Hard Landing is a wonderfully written and well researched book about the chaos of the post deregulation era of the airline industry. The book reads less like a history book and more like a fiction novel, but truth (in this case) is much stranger than fiction. If you would like to know more about the airlines, and the travel industry as well, Hard Landing covers everything from the uniqueness of business practices in an oligopolistic industry to the reason why you pay so much for everything if ...more
Jerry Smith
Nov 21, 2008 rated it really liked it
In depth review of the de-regulation of the aviation industry in the US in the 80s and 90s that resulted in the demise of Eastern, Pan Am and others and saw the rise of American, Southwest etc.

Told in terms of the companies themsleves but more specifically the CEOs who took them through deregulation. Fascinating.
Nov 16, 2008 rated it really liked it
Shelves: business
Very interesting look at the airline industry from the end of regulation and the beginning of deregulation. Moral of the story: the airline industry has been messed up from the very beginning and that labor and contract issues have been running this industry from the very beginning.
Sep 15, 2007 rated it really liked it
Recommends it for: anyone in the aviation industry
Amazing research and material used to uncover the aviation industry at its best - and worst. Judging from the numberous direct quotes the author had in the book, I must conclude that he was literally a fly on the wall in many a meeting room.
Nov 08, 2008 rated it it was amazing
Recommends it for: airline workers
Deregulation and the airline industry...esp good read now that the "free market" excesses have run their inevitable course
Feb 04, 2009 rated it really liked it
A surprisingly compelling and drama-filled look at the business of the airline business.
Sep 26, 2015 rated it it was amazing
A fascinating and through history of commercial aviation, well written and reads effortlessly.
Jan Senko
Very interesting, but gets repetitive after 1960's. Feel free to stop reading if overwhelmed after a third of the book. I should've done that sooner.
Jun 28, 2009 added it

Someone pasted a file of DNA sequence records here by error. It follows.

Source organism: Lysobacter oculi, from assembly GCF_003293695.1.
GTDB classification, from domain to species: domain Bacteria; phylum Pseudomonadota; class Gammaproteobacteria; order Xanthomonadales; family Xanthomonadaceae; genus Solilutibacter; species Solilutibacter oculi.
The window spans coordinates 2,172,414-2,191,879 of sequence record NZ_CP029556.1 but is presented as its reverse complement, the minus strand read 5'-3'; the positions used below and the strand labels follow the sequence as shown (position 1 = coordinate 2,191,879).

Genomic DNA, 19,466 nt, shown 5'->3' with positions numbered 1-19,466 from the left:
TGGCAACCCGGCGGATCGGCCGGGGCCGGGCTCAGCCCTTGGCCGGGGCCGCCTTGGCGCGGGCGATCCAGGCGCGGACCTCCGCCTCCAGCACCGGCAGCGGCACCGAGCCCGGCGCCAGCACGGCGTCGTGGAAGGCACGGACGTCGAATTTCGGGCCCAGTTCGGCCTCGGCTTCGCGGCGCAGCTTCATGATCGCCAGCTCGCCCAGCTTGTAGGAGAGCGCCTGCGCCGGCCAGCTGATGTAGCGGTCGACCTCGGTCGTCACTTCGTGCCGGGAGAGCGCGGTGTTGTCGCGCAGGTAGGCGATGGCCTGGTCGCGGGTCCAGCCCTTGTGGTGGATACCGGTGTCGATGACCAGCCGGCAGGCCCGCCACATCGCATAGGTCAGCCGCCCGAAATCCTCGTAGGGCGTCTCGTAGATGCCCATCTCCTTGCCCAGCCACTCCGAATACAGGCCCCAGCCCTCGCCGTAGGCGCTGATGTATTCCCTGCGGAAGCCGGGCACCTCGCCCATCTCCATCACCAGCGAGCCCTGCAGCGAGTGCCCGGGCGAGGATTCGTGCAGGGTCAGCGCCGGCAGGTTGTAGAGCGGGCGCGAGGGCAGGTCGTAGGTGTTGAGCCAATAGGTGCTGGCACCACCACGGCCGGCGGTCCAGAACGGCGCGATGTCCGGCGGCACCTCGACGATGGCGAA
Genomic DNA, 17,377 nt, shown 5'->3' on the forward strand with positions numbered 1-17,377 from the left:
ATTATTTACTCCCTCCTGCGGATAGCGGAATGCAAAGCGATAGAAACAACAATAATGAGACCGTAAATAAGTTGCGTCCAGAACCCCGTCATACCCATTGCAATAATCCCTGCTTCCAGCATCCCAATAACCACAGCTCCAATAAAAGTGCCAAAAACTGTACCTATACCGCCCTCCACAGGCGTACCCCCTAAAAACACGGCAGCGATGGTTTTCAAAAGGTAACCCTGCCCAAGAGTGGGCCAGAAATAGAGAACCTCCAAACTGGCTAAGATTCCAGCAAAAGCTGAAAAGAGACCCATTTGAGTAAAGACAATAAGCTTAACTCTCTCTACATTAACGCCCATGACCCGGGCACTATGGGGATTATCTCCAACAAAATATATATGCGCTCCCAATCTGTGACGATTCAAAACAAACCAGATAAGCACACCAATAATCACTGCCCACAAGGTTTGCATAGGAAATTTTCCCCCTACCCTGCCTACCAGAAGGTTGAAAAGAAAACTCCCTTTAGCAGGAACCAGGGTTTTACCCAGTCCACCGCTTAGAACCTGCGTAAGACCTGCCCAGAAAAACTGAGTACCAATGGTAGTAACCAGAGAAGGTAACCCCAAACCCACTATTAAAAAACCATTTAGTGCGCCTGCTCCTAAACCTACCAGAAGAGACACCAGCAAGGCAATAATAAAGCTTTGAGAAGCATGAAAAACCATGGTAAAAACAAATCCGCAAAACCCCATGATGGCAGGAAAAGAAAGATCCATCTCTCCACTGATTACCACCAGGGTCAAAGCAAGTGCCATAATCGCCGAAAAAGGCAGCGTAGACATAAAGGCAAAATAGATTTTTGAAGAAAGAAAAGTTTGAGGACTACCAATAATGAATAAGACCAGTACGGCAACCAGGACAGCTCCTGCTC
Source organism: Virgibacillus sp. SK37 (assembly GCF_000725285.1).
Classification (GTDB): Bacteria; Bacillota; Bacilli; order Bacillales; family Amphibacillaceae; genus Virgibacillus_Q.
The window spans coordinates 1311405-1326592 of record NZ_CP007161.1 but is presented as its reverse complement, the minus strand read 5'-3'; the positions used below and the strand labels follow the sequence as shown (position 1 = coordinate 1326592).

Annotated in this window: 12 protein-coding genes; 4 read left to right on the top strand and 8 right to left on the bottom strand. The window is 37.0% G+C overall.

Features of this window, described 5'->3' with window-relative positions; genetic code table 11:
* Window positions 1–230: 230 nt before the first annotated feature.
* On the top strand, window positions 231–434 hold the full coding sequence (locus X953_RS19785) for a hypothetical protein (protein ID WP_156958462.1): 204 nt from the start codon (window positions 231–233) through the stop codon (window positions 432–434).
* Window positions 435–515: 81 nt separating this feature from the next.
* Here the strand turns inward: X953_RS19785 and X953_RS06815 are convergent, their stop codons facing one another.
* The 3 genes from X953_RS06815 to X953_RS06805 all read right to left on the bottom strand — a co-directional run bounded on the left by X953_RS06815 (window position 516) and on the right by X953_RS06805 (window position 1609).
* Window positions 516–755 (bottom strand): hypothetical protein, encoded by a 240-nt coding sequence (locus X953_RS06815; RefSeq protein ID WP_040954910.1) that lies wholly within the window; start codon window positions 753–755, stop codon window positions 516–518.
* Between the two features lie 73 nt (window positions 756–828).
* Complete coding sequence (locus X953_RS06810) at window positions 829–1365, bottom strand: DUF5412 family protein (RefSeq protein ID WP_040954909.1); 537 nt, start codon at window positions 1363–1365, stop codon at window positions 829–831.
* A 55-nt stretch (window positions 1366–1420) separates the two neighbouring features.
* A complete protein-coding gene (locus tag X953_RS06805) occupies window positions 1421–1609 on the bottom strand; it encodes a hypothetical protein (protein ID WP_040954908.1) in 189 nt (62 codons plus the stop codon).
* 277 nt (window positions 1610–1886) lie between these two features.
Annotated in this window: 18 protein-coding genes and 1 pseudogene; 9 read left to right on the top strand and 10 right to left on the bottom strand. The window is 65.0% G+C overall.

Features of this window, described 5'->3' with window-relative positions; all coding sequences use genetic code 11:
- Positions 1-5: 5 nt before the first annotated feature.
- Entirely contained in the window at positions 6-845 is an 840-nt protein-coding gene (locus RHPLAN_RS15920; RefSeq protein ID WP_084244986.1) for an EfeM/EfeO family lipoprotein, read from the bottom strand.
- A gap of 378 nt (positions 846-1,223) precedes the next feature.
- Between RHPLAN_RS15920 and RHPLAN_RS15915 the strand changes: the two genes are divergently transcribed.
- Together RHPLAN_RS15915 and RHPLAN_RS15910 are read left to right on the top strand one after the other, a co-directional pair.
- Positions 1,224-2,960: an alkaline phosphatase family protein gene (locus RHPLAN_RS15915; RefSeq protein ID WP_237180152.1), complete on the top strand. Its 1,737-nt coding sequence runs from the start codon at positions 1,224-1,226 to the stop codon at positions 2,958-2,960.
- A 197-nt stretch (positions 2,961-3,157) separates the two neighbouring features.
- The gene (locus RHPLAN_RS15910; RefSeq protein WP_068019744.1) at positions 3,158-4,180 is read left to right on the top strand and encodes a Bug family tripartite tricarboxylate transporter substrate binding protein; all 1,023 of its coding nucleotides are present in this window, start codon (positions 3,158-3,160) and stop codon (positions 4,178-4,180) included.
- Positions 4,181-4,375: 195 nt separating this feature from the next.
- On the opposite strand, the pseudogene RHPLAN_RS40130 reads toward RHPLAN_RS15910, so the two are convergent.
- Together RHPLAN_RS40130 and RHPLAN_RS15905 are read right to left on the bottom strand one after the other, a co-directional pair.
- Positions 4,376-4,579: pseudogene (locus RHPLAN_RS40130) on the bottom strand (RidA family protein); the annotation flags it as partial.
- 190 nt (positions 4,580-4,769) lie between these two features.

Shelves: history
A solid history of the growing pains experienced by the major US carriers for a generation following deregulation.
Nov 20, 2012 rated it it was amazing
Fascinating. What a ride. The airline industry is truly the most fascinating industry in the world. And its leaders are such dynamic, interesting, and in some cases, horrible men.
Dustin Curtis
Jan 04, 2015 rated it really liked it
Long. Good, but focused heavily on business mechanics rather than human-facing effects of the airlines.
Sep 04, 2011 rated it really liked it  ·  review of another edition
A great book about the major players in the building of the airline industry. The author did extensive research and is clearly passionate about the topic.
Mar 03, 2013 rated it it was amazing
Great book with history of the airline industry. Good mix of pro-labor and anti-labor. As a child who grem up in the eighties, it was interesting to revisit what happened to all those companies.
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“Part of the Growth Plan's genius lay in how diabolical it was. The one controlling obstacle to the plan, of course, were the unions at American [Airlines in the early 1980s]. The very concept of a two-tier wage system ran 180 degrees counter to the fundamental all-for-one, one-for-all principles of unionism. But the Growth Plan was conspicuously structured to benefit _existing_ union members, who in an expanding airline would enjoy vastly greater promotion opportunities, meaning that their salaries would increase even more than otherwise. The incumbent employees would reap this windfall on the backs of future employees, but what did it matter when the winners under this strategy were the only ones able to vote on the proposal?” 0 likes